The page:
Of course, it was all poppycock.  A friend of mine was involved in the making of one of them.  They anchored a massive bulldozer at the top of a steep hill near Mangaweka and winched the Hi Lux up.  Unlike in the famous Land Rover dam ad., they kept that winch cable hidden, which was highly misleading.  At that time, we ran both Land Rovers and Hi Luxes at work and, frankly, the Hi Luxes were embarrassing off-road (not to mention cripplingly uncomfortable).  Sadly, people with money in their wallets believed otherwise!

P.S. - I have a fairly long beard (haven't shaved for nearly forty years), so am an expert in what longbeards want...  We don't mind the pluses of modern technology at all but dislike the negatives.  Those include complexity for the sake of it (endless gimmicks); expensive-to-repair and/or vulnerable bodywork and fittings; reliance on computers to get you there and home again and "style" at the expense of functionality.  Land Rover have everything they need to create a vehicle this longbeard would start saving for but it won't happen.  Obviously, my influence is tiny.

Edited by deep
Addition

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On 6/1/2019 at 12:53 AM, Badger110 said:

As for your good self buying new defender's in the past, may i ask why?   Nearly new for a reduced price i can see an attraction....but new from the showroom just doesn't make sense to me, especially with previous knowledge!

- because I liked the idea of having a car no one else had driven

- because a no-options new one was better value than the nearly new ones I could find, all loaded with gimmicks I didn't need or want. So I got to spend only on what I really wanted. Which as it turned out was rather a lot, but nothing commonly found on second hand vehicles. 

- because I could

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Dilemma...

I have a fairly long beard at the moment

but

I have also bought new Defenders.

So errrrmmmmm.

 

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1 hour ago, Happyoldgit said:

Dilemma...

I have a fairly long beard at the moment

but

I have also bought new Defenders.

So errrrmmmmm.

No dilemma thus far, the defenders you have previously bought are perfectly suited to an individual with a long beard or at least in the 'longbeard' camp.
The dilemma will be when the replacement is eventually announced, (by which time you'l probably  be tripping over your beard) when you may have to adopt a more modern approach to facial hair, possibly a goatee or designer stubble to go with a man bun and other hipster paraphernalia.
I understand a hipster is someone who looks like a forestry worker but couldn't actually start or use a chainsaw, like someone who would want to be seen in a defender but with no idea what low range or difflocks are.

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29 minutes ago, Jamie_grieve said:

I understand a hipster is someone who looks like a forestry worker but couldn't actually start or use a chainsaw,

Oh Jamie that properly creased me up!! :lol: :rofl: :rofl: 

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6 hours ago, Escape said:

- because a no-options new one was better value than the nearly new ones I could find, all loaded with gimmicks I didn't need or want. So I got to spend only on what I really wanted. Which as it turned out was rather a lot, but nothing commonly found on second hand vehicles.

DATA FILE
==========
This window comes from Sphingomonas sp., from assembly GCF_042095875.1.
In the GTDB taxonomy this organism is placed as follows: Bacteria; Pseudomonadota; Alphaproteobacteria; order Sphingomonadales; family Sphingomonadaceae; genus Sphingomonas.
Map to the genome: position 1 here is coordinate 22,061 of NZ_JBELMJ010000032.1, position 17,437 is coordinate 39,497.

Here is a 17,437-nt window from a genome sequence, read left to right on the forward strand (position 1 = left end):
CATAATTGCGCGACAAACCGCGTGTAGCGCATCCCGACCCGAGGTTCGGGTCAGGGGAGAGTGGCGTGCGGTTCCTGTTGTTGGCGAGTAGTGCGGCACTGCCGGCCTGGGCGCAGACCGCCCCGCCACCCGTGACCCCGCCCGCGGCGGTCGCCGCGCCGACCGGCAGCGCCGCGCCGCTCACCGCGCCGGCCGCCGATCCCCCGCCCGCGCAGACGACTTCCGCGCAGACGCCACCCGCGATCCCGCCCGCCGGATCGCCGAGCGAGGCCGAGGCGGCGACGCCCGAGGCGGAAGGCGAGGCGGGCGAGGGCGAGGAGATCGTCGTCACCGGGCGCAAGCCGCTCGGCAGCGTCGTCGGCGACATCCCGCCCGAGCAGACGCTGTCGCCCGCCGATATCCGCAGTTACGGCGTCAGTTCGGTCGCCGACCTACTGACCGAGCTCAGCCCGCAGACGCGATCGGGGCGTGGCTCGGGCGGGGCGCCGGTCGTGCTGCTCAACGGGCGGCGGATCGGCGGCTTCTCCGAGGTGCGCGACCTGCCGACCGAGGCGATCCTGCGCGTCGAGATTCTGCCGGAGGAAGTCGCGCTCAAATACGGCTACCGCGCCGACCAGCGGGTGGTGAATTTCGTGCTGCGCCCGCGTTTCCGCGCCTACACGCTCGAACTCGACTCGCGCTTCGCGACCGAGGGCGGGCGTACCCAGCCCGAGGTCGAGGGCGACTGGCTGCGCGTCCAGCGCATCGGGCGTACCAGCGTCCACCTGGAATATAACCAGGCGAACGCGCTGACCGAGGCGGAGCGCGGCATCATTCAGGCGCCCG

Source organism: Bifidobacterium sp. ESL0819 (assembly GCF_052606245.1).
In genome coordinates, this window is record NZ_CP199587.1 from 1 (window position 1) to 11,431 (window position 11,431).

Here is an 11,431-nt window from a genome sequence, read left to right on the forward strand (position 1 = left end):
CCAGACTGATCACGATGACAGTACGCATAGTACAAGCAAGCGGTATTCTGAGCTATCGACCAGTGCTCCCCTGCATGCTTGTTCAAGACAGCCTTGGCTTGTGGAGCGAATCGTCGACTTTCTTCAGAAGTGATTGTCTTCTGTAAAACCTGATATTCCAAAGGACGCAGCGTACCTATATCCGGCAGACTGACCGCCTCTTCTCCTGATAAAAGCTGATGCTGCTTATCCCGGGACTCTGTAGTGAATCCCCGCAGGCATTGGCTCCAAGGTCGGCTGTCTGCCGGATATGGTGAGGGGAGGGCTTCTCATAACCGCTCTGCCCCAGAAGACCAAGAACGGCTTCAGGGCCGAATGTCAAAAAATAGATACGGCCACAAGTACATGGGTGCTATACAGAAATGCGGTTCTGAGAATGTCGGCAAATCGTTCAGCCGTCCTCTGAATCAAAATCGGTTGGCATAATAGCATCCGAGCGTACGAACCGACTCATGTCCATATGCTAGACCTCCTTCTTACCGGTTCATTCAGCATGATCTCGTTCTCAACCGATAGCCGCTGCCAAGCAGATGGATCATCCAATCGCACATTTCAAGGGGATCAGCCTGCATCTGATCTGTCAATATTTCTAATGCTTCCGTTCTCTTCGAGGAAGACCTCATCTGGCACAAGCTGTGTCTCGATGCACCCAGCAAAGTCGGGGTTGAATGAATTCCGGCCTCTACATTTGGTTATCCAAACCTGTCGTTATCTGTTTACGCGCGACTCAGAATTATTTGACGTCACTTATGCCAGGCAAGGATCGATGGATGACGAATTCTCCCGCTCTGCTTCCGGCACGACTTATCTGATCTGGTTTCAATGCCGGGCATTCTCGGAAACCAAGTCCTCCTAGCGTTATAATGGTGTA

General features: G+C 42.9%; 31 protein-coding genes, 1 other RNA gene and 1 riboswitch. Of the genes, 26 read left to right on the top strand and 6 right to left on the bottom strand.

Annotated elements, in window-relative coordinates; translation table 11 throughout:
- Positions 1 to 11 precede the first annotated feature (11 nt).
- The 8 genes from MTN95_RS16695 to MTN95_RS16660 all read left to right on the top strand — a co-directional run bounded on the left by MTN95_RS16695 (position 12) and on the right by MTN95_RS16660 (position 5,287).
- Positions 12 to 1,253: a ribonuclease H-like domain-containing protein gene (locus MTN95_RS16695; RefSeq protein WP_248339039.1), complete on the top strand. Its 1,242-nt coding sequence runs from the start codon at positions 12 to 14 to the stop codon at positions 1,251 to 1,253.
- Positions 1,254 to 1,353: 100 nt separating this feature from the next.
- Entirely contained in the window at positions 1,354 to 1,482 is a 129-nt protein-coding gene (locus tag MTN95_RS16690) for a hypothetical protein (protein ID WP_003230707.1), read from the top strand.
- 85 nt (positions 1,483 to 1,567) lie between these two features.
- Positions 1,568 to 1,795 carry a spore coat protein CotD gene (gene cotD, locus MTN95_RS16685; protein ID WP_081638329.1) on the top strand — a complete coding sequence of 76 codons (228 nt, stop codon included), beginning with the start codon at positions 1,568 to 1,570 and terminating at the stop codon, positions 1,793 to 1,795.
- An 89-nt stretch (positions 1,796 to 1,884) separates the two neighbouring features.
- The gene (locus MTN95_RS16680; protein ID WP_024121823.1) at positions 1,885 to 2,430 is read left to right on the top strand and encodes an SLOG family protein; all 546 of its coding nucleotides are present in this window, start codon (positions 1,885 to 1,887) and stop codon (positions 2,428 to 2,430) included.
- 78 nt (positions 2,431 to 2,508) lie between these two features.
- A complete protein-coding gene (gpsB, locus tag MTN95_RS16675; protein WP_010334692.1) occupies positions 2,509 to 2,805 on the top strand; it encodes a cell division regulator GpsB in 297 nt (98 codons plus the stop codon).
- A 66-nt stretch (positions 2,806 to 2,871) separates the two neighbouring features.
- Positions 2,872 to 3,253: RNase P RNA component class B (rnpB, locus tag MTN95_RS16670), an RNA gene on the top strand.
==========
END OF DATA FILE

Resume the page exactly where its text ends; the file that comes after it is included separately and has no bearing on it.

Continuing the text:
That was the one thing I liked about the VW buying experience. Usually to get the bigger engine and leather you have to suffer the auto lights, wipers, beepy things in the cabin, an auto gearbox etc. VW give you nothing, everything is extra!

6 hours ago, Escape said:

- because I liked the idea of having a car no one else had driven

My dad used to deliver new cars as a retirement job. They had to be specially trained to do Mercedes, they had to collect them from the docks and drive them to the customer. They weren't allowed above 60mph, they had to check everything with the finest detail to ensure there was no damage, they had to wear a mercedes coat etc etc. They'd turn up at the docks and some oik would bring it from the parking area on 2 wheels bouncing off all the kerbs red lining it on a cold engine. Your never the first to drive it :wacko:

 

Turns out the new defender is up to hunting lions https://www.thisismoney.co.uk/money/cars/article-7099637/Stunning-pictures-Land-Rovers-new-Defender-testing-Africa.html

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Well that is a little more encouraging, some further details can be seen, and it is not all bad.

It is on air, for sure.

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The photo's on that link - looking at #7 with one wheel in the air,  doesn't look like it's got much articulation or is it just me...🤔

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Al, VW has gone the wrong way then. After seeing one on the Brussels motorshow earlier this year, I had a go at speccing an Arteon as a sensible car. It was basically either a poverty spec small engined one, or adding more useless gimmicks to an already overloaded and overpriced high end model with a decent engine (that was only available as an auto, so a definite no go).

And yes, I know you're never the first and the guys that move the cars in yards, ports etc either don't care or don't have the time to care. I should have put it between brackets... It still felt nice to do the first proper driving myself. I didn't even give the seller a change to bring the car to a dealer closer by or give the car a pre-delivery detail session. As soon as I got word my Defender was off the truck, I rang a mate and we were off to collect her. 8-)